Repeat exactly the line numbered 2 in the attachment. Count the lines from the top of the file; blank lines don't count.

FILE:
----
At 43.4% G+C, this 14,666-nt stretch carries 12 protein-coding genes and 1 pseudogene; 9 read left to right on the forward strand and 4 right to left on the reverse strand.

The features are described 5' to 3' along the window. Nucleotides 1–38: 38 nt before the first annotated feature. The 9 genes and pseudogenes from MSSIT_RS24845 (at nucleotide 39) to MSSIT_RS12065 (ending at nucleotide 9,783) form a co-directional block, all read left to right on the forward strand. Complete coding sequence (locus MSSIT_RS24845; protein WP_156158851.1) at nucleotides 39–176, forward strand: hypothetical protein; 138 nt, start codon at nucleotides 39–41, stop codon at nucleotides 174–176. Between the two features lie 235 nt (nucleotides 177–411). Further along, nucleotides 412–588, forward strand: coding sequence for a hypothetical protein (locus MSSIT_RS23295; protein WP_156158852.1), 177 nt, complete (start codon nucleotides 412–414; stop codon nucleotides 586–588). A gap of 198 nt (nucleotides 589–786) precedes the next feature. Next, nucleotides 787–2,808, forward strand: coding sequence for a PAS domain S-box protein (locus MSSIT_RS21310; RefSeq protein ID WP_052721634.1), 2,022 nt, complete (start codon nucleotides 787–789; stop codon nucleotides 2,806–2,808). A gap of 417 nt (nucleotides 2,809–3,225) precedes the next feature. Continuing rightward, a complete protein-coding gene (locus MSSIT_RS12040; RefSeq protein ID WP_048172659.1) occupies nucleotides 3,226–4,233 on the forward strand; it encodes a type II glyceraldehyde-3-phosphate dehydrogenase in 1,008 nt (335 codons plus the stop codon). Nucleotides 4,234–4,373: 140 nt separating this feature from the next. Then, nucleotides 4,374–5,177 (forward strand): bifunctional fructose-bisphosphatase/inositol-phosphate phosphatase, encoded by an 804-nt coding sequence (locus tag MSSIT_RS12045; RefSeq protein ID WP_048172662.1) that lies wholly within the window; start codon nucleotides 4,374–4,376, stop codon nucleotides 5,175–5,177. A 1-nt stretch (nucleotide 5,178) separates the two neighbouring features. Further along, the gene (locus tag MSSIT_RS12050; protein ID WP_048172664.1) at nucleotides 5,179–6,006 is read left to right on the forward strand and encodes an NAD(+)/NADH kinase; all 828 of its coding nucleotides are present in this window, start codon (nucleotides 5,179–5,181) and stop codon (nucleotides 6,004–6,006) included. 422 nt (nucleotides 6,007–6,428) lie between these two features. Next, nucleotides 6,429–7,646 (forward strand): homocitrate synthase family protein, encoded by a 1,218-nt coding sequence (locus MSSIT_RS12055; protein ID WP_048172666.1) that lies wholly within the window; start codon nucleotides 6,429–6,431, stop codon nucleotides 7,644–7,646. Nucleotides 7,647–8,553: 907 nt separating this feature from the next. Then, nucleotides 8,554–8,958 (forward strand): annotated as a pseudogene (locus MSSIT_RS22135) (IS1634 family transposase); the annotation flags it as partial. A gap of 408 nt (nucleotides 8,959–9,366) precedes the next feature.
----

The features are described 5' to 3' along the window. Nucleotides 1–38: 38 nt before the first annotated feature. The 9 genes and pseudogenes from MSSIT_RS24845 (at nucleotide 39) to MSSIT_RS12065 (ending at nucleotide 9,783) form a co-directional block, all read left to right on the forward strand. Complete coding sequence (locus MSSIT_RS24845; protein WP_156158851.1) at nucleotides 39–176, forward strand: hypothetical protein; 138 nt, start codon at nucleotides 39–41, stop codon at nucleotides 174–176. Between the two features lie 235 nt (nucleotides 177–411). Further along, nucleotides 412–588, forward strand: coding sequence for a hypothetical protein (locus MSSIT_RS23295; protein WP_156158852.1), 177 nt, complete (start codon nucleotides 412–414; stop codon nucleotides 586–588). A gap of 198 nt (nucleotides 589–786) precedes the next feature. Next, nucleotides 787–2,808, forward strand: coding sequence for a PAS domain S-box protein (locus MSSIT_RS21310; RefSeq protein ID WP_052721634.1), 2,022 nt, complete (start codon nucleotides 787–789; stop codon nucleotides 2,806–2,808). A gap of 417 nt (nucleotides 2,809–3,225) precedes the next feature. Continuing rightward, a complete protein-coding gene (locus MSSIT_RS12040; RefSeq protein ID WP_048172659.1) occupies nucleotides 3,226–4,233 on the forward strand; it encodes a type II glyceraldehyde-3-phosphate dehydrogenase in 1,008 nt (335 codons plus the stop codon). Nucleotides 4,234–4,373: 140 nt separating this feature from the next. Then, nucleotides 4,374–5,177 (forward strand): bifunctional fructose-bisphosphatase/inositol-phosphate phosphatase, encoded by an 804-nt coding sequence (locus tag MSSIT_RS12045; RefSeq protein ID WP_048172662.1) that lies wholly within the window; start codon nucleotides 4,374–4,376, stop codon nucleotides 5,175–5,177. A 1-nt stretch (nucleotide 5,178) separates the two neighbouring features. Further along, the gene (locus tag MSSIT_RS12050; protein ID WP_048172664.1) at nucleotides 5,179–6,006 is read left to right on the forward strand and encodes an NAD(+)/NADH kinase; all 828 of its coding nucleotides are present in this window, start codon (nucleotides 5,179–5,181) and stop codon (nucleotides 6,004–6,006) included. 422 nt (nucleotides 6,007–6,428) lie between these two features. Next, nucleotides 6,429–7,646 (forward strand): homocitrate synthase family protein, encoded by a 1,218-nt coding sequence (locus MSSIT_RS12055; protein ID WP_048172666.1) that lies wholly within the window; start codon nucleotides 6,429–6,431, stop codon nucleotides 7,644–7,646. Nucleotides 7,647–8,553: 907 nt separating this feature from the next. Then, nucleotides 8,554–8,958 (forward strand): annotated as a pseudogene (locus MSSIT_RS22135) (IS1634 family transposase); the annotation flags it as partial. A gap of 408 nt (nucleotides 8,959–9,366) precedes the next feature.